Fierce Conversations

The methodology behind having difficult discussions.

Would you recommend a book to someone if you hadn’t read it yourself? Fierce Conversations has been recommended to me not once or twice, but more than a dozen times. Every time I have a managerial issue, a family snafu or a relationship wrinkle, a new person says, “Hey, have you read Fierce Conversations?” Well, universe, today’s the day. As I write, the book is on its way to my local library branch.

The crux of it, as I’ve gleaned through issue-processing with fellow business leaders, is how to have difficult conversations by identifying relevant issues in a clear way that acknowledges both the facts and emotions of an issue, asks questions with genuine curiosity and recognizes current and desired outcomes of the issue or behavior at stake. Silence plays a critical part, a tool used to do the heavy lifting of such conversations and allow genuine responses space to arise and be heard.

Folks I know have used the model to address everything from family members’ household hygiene to clients who don’t pay. And they’ve reported such success that I’ve started wondering if I can possibly have a fierce conversation with myself.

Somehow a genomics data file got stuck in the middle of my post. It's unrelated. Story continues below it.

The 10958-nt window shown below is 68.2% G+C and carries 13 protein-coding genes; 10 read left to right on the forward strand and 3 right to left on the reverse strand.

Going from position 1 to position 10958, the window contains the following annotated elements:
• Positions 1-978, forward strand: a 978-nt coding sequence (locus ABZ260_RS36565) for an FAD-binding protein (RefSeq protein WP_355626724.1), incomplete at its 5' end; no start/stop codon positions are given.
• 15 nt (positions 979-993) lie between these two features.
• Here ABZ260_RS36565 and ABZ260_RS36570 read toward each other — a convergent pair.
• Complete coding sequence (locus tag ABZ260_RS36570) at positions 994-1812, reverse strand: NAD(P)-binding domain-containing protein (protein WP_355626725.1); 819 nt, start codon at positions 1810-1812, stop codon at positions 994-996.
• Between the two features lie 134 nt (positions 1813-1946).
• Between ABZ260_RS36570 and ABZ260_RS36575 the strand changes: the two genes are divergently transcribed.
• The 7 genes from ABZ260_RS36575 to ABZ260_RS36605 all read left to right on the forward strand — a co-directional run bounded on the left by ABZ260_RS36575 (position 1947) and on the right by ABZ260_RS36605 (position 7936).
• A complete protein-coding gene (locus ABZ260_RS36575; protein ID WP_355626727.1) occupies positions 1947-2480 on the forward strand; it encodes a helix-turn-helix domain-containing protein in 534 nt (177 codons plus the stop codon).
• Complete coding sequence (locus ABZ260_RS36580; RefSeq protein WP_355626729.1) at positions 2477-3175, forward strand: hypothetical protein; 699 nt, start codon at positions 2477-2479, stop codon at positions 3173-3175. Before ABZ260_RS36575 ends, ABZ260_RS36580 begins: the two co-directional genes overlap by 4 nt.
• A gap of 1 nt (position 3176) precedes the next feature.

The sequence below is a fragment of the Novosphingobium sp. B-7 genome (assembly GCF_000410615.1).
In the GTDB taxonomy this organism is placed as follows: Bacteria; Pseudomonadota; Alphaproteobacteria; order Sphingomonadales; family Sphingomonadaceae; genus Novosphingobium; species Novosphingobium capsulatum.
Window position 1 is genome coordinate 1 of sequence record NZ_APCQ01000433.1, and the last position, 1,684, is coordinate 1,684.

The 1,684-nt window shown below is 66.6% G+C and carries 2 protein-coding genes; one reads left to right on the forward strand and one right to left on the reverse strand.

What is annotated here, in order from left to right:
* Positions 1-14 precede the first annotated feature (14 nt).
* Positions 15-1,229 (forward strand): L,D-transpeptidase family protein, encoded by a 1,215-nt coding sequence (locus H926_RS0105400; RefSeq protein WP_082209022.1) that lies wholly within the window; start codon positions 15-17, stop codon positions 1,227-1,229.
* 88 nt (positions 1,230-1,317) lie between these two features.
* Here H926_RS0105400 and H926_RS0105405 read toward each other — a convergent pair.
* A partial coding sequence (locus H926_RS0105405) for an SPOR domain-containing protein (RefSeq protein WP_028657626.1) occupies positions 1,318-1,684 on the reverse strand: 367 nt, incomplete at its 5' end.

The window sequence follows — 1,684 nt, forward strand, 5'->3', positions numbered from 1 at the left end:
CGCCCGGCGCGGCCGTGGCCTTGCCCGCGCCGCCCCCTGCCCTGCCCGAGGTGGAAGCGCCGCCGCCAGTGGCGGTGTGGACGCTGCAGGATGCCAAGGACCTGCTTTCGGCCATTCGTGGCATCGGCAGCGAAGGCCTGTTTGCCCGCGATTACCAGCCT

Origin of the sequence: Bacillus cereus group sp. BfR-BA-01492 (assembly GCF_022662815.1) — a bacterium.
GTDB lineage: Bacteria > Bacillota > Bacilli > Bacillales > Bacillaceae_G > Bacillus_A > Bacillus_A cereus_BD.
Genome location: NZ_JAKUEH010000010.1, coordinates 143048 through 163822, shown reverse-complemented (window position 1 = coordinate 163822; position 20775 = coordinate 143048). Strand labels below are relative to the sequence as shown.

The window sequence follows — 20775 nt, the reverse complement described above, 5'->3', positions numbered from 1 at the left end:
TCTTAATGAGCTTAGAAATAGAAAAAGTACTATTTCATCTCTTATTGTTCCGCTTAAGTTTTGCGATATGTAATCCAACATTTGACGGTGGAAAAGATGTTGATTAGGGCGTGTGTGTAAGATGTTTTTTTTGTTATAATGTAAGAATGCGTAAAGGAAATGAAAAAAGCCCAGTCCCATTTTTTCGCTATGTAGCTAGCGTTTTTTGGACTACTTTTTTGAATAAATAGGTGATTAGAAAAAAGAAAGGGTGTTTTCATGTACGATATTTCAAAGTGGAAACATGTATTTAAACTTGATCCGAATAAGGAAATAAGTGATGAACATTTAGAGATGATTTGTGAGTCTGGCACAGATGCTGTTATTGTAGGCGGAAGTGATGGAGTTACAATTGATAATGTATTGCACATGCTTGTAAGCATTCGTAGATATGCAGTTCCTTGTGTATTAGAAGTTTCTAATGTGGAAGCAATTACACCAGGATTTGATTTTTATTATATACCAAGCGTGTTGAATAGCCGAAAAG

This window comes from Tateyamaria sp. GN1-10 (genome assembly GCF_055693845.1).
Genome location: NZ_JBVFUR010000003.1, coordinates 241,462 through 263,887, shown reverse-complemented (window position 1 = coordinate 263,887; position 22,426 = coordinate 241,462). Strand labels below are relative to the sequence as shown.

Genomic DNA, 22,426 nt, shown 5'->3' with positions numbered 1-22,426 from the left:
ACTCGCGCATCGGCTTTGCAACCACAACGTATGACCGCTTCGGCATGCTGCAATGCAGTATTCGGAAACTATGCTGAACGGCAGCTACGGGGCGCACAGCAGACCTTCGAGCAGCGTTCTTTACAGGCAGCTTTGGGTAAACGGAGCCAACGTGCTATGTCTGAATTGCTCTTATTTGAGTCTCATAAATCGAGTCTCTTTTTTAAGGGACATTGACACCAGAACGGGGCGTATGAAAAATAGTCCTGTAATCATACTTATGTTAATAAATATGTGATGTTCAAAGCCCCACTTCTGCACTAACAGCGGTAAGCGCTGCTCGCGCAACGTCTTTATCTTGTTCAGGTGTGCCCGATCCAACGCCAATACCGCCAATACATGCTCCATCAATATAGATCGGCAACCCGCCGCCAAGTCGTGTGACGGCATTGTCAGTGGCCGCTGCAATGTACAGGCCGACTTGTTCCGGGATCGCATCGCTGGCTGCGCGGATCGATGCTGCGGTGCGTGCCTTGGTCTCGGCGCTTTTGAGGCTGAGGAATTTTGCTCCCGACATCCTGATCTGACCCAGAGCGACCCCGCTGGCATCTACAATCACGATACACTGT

Hey, I’m human. Despite what our lack of typos might have you believe, editors are people, too. Recently, I realized that I haven’t delegated as well as I could. Luckily – and unsurprisingly – Fierce Conversations has a model for that, too. Using a tree analogy, every task is deemed a root, trunk, branch or leaf. Root tasks are passed along to a manager with no action; they’re outside a worker’s domain. Trunk tasks are done in collaboration with a higher-up. Branch tasks are done mostly independently by the employee, with regular check-ins, and leaf tasks are completed autonomously by the staff member in question. 

How do you decide? Following the analogy, root tasks are critical for organizational success; leaf tasks are areas where you can afford to learn, grow and make mistakes; and trunk and branch work is somewhere in between mission-critical and lower-stakes learning opportunities.

As we prepare to implement this model, I challenge you to have your own fierce conversation, whether with your workforce or, like me, starting in the mirror.

Do you have your own unread must-reads? Share them with me at robin.donovan@stmediagroup.com – and ask me how I liked Fierce Conversations.

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